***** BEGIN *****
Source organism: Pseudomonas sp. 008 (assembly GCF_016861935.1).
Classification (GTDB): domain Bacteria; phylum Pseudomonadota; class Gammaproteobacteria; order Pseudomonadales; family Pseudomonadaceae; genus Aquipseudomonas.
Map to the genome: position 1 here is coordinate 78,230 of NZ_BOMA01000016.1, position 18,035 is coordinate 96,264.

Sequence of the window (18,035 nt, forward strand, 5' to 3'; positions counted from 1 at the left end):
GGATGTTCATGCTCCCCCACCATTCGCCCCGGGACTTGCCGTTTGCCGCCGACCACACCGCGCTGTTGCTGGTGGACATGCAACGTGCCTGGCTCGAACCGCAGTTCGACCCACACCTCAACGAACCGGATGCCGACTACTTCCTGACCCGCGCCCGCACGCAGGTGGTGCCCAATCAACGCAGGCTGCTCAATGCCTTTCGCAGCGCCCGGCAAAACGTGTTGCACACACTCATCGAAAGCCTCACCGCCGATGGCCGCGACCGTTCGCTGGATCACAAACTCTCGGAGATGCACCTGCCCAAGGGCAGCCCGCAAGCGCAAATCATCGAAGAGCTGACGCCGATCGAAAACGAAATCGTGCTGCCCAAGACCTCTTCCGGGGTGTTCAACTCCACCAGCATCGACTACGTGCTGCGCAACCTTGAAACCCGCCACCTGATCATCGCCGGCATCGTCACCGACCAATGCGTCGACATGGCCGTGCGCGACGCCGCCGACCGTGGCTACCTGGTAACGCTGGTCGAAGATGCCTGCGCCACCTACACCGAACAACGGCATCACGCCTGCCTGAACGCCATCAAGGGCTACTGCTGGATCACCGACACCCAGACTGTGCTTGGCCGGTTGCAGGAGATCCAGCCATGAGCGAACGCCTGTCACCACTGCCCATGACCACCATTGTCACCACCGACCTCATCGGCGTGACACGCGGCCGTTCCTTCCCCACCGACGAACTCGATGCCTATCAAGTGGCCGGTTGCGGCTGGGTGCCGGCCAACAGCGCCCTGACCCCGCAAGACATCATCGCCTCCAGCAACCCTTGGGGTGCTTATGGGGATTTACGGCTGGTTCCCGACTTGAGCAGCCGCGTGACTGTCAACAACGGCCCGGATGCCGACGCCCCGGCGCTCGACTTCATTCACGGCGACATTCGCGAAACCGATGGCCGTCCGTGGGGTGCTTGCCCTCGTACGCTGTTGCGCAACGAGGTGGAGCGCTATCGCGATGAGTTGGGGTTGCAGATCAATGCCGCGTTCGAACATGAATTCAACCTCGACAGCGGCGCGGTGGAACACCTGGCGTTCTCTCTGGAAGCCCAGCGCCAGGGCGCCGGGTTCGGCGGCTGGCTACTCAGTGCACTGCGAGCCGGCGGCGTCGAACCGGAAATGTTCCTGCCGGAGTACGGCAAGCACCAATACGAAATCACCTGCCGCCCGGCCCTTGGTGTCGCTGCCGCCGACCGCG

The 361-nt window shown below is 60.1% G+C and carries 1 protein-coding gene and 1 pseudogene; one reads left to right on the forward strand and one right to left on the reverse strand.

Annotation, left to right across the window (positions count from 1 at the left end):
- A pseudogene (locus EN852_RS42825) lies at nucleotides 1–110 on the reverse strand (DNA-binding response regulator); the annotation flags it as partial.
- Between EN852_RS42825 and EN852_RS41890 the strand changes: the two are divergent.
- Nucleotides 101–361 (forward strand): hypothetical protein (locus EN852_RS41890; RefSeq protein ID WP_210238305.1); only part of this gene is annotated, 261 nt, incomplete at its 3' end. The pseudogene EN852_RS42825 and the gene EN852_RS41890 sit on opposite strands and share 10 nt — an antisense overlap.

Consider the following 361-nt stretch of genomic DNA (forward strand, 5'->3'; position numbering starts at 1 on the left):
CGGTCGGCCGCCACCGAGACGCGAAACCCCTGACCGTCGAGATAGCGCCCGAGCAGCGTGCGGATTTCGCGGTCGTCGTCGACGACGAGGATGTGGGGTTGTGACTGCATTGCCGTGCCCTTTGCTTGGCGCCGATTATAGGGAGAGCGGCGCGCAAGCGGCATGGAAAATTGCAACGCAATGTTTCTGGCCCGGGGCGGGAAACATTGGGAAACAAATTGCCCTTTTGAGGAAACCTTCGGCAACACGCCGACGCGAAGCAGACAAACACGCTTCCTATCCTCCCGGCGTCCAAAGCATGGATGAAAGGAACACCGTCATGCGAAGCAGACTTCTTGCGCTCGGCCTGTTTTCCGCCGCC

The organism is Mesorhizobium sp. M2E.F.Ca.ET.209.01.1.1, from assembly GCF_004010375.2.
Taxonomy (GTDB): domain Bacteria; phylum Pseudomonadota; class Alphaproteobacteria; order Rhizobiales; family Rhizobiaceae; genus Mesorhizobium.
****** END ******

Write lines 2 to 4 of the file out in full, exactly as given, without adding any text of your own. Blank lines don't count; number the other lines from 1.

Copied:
Classification (GTDB): domain Bacteria; phylum Pseudomonadota; class Gammaproteobacteria; order Pseudomonadales; family Pseudomonadaceae; genus Aquipseudomonas.
Map to the genome: position 1 here is coordinate 78,230 of NZ_BOMA01000016.1, position 18,035 is coordinate 96,264.

Sequence of the window (18,035 nt, forward strand, 5' to 3'; positions counted from 1 at the left end):